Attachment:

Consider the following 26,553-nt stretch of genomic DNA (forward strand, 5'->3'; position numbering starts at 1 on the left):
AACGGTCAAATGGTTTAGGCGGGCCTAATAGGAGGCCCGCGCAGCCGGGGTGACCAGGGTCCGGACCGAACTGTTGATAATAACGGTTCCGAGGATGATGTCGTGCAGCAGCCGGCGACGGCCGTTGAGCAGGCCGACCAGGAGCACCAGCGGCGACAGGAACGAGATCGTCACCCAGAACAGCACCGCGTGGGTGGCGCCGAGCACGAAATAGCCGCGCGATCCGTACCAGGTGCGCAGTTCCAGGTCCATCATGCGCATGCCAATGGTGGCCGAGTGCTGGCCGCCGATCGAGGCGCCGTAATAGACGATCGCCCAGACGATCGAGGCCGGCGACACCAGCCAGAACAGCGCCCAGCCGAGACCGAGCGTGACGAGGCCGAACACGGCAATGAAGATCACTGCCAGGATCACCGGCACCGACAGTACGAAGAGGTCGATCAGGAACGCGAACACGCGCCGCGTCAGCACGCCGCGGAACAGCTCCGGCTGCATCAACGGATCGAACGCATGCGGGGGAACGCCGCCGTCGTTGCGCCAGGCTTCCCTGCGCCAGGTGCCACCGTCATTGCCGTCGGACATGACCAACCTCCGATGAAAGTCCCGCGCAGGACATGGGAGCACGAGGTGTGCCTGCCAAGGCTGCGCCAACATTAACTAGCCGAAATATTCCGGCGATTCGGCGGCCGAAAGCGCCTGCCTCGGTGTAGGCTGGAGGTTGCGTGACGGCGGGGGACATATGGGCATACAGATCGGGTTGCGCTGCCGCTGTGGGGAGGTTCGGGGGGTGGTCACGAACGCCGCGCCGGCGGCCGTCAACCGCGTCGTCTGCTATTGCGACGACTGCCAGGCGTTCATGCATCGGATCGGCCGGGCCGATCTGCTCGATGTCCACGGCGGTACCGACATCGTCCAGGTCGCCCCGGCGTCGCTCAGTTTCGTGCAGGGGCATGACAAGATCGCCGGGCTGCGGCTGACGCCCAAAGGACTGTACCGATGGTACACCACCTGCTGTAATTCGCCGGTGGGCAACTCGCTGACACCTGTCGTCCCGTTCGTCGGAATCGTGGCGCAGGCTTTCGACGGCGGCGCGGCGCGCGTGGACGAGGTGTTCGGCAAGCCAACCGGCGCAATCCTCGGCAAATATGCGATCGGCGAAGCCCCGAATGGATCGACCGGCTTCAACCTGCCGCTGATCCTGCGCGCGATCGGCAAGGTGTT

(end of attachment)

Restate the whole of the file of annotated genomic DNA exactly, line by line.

Consider the following 26,553-nt stretch of genomic DNA (forward strand, 5'->3'; position numbering starts at 1 on the left):
AACGGTCAAATGGTTTAGGCGGGCCTAATAGGAGGCCCGCGCAGCCGGGGTGACCAGGGTCCGGACCGAACTGTTGATAATAACGGTTCCGAGGATGATGTCGTGCAGCAGCCGGCGACGGCCGTTGAGCAGGCCGACCAGGAGCACCAGCGGCGACAGGAACGAGATCGTCACCCAGAACAGCACCGCGTGGGTGGCGCCGAGCACGAAATAGCCGCGCGATCCGTACCAGGTGCGCAGTTCCAGGTCCATCATGCGCATGCCAATGGTGGCCGAGTGCTGGCCGCCGATCGAGGCGCCGTAATAGACGATCGCCCAGACGATCGAGGCCGGCGACACCAGCCAGAACAGCGCCCAGCCGAGACCGAGCGTGACGAGGCCGAACACGGCAATGAAGATCACTGCCAGGATCACCGGCACCGACAGTACGAAGAGGTCGATCAGGAACGCGAACACGCGCCGCGTCAGCACGCCGCGGAACAGCTCCGGCTGCATCAACGGATCGAACGCATGCGGGGGAACGCCGCCGTCGTTGCGCCAGGCTTCCCTGCGCCAGGTGCCACCGTCATTGCCGTCGGACATGACCAACCTCCGATGAAAGTCCCGCGCAGGACATGGGAGCACGAGGTGTGCCTGCCAAGGCTGCGCCAACATTAACTAGCCGAAATATTCCGGCGATTCGGCGGCCGAAAGCGCCTGCCTCGGTGTAGGCTGGAGGTTGCGTGACGGCGGGGGACATATGGGCATACAGATCGGGTTGCGCTGCCGCTGTGGGGAGGTTCGGGGGGTGGTCACGAACGCCGCGCCGGCGGCCGTCAACCGCGTCGTCTGCTATTGCGACGACTGCCAGGCGTTCATGCATCGGATCGGCCGGGCCGATCTGCTCGATGTCCACGGCGGTACCGACATCGTCCAGGTCGCCCCGGCGTCGCTCAGTTTCGTGCAGGGGCATGACAAGATCGCCGGGCTGCGGCTGACGCCCAAAGGACTGTACCGATGGTACACCACCTGCTGTAATTCGCCGGTGGGCAACTCGCTGACACCTGTCGTCCCGTTCGTCGGAATCGTGGCGCAGGCTTTCGACGGCGGCGCGGCGCGCGTGGACGAGGTGTTCGGCAAGCCAACCGGCGCAATCCTCGGCAAATATGCGATCGGCGAAGCCCCGAATGGATCGACCGGCTTCAACCTGCCGCTGATCCTGCGCGCGATCGGCAAGGTGTT